The contribution of ipsilateral neuronal activity to the CDA has been neglected in most studies so far. One exemption is the work by Arend and Zimmer [44] who showed that adding stimuli to the unattended hemifield can increase the negative slow waves over the corresponding hemisphere, i.e. the one that is ipsilateral to the relevant hemifield. However, the authors observed this signal increase only when the relevant task was easy to accomplish. When the relevant task was made harder by increasing the number of to-be-memorized stimuli in the relevant hemifield, adding additional stimuli to the irrelevant hemifield did not change the ipsilateral activity anymore. The authors took this as evidence that ipsilateral activity, rather than reflecting compensation through recruitment of additional resources to perform the relevant task, reflects unnecessary storage of the to-be-ignored stimuli. This unnecessary storage is only performed as long as the relevant task is easy enough so that sufficient resources are available.

Based on this finding, we suggest that the more pronounced and load dependent ipsilateral activity in our patients likewise reflects that they unnecessarily processed the irrelevant items, i.e. refrained from filtering out this information. We attribute this unnecessary processing to impaired top-down control by the frontal cortex. As no physiological assessment of neuronal integrity of the frontal lobes (e.g. MR volumetry) was performed in the present study, inferences regarding frontal involvement must remain somewhat speculative. However, both the literature on this issue [11-16] and the increasing deficits in test of executive functions observed in our patients support the idea of frontal impairment in the patient group. Indeed, it has been shown that another process that mainly affects prefrontal regions, namely normal aging, compromises the early phase of the CDA so that older adults pay more attention to irrelevant information as their inhibitory processes are delayed [45,46]. In yet another study on the influence of frontal brain regions on the CDA, it was demonstrated that patients with unilateral prefrontal lesions do not show a CDA load effect when they pay attention to stimuli in the hemifield contralateral to their brain lesion [33]. The authors of this study proposed that their finding was attributable to a lack of prefrontal top-down control on posterior regions that generate the CDA. We likewise suggest that the reduced CDA amplitude in our ALS patients is related to prefrontal dysfunction, with the consequence of “unnecessary” activation of posterior regions in the hemisphere ipsilateral to the to-be-attended stimuli. This assumption is underpinned further by the observation that the load-effect was reduced in the second testing session, performed three months later, where it can be assumed – based on the documented clinical deterioration - that additional frontal degeneration had taken place in the meantime. Other than that, the patients unlike their controls showed no overall amplitude reductions compared to the initial experimental session. That is, whereas the controls in the second session seemed to have needed less neuronal resources, presumably related to enhanced effective connectivity [37], the patients obviously required the same amount of neuronal resources in the second session to sustain their initial performance levels.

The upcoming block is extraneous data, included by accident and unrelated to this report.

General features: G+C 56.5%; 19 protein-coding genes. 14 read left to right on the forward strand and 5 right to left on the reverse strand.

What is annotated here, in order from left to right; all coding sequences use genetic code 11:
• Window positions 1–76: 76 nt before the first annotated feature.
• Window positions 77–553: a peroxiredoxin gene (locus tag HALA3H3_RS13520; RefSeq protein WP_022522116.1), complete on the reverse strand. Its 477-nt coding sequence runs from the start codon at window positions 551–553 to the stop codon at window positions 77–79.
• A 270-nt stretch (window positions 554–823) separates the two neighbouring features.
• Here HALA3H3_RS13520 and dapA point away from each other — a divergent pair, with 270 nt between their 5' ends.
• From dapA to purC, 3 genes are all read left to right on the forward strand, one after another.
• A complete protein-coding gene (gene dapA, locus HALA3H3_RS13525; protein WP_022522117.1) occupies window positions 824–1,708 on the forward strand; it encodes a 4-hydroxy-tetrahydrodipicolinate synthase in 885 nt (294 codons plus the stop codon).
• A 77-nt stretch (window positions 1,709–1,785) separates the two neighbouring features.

The crucial question remains why in spite of the electrophysiological differences, which we propose to reflect impaired frontal top-down control of the posterior storage system, the patients showed unimpaired behavioral performance. A very simple, mechanistic explanation would be that – as the contralateral negative slow wave had the same amplitude in both groups – they had the same amount of neuronal resources available for the relevant stimuli with enough reserve for the patients to also encode the irrelevant stimuli without detrimental consequences on the relevant task. Indeed, it has been shown that with an easy task, healthy subjects also tend to encode the irrelevant stimuli. In that case healthy subjects – like our patients - show an increase in ipsilateral activity when the number of irrelevant stimuli in the related hemifield increases [44]. In this respect it is noteworthy that our patients tended to perform above average in our neuropsychological test battery, i.e. they can be assumed to be high performing. In other words, these high-performing subjects could “afford” the unnecessary storage of the stimuli presented in the irrelevant hemifield.

Two other explanations have to be considered. The first would assume that the increased ipsilateral activity in the patients reflected a compensatory, plasticity-related mechanism aimed at maintaining performance levels in a demanding task. Although we cannot rule out this possibility based on our data alone, as argued before this explanation seems unlikely based on the findings of a previous study. This study indicated that ipsilateral activity actually decreases when the relevant task becomes more difficult [44]. The third explanation for spared WM performance despite impaired frontal control is offered by a model which proposes that WM consists of two components, namely low-level feature binding and top-down strategic control. In this model, the amount to which the two components contribute to successful performance is proposed to be task- and age-dependent [47,48]. For example, both children and elderly show less strategic control as their frontal lobes have not matured yet or have already deteriorated, respectively. They, nevertheless, perform normal in several WM tasks although they do not display CDA load effects in these tasks. This decoupling of CDA and observed behavior has been taken as evidence that in case a WM task imposes only low strategic control demands, low-level processes performed in posterior brain regions are sufficient to sustain working memory [49]. With WM tasks that put higher challenges on strategic control than the present one, like spatial n-back tasks, ALS patients have been demonstrated to perform below the levels of their age-matched controls [19].

In sum, the present results once more show, how flexible the human brain can compensate even for marked neuronal damage - given the underlying disease is slowly progressing. Because of largely intact posterior brain regions supporting low-level processes, ALS patients in this study showed normal WM performance despite of reduced frontal control as reflected by smaller CDA amplitudes.


The authors thank Christin Russ for performing many of the EEG recordings and Christa Sobetzko for organizing the examinations.

Author Contributions

Conceived and designed the experiments: NM TZ AB SV SP KK SA RD HH. Performed the experiments: NN JM TZ. Analyzed the data: AB TZ. Contributed reagents/materials/analysis tools: AB TZ. Wrote the manuscript: NM TZ.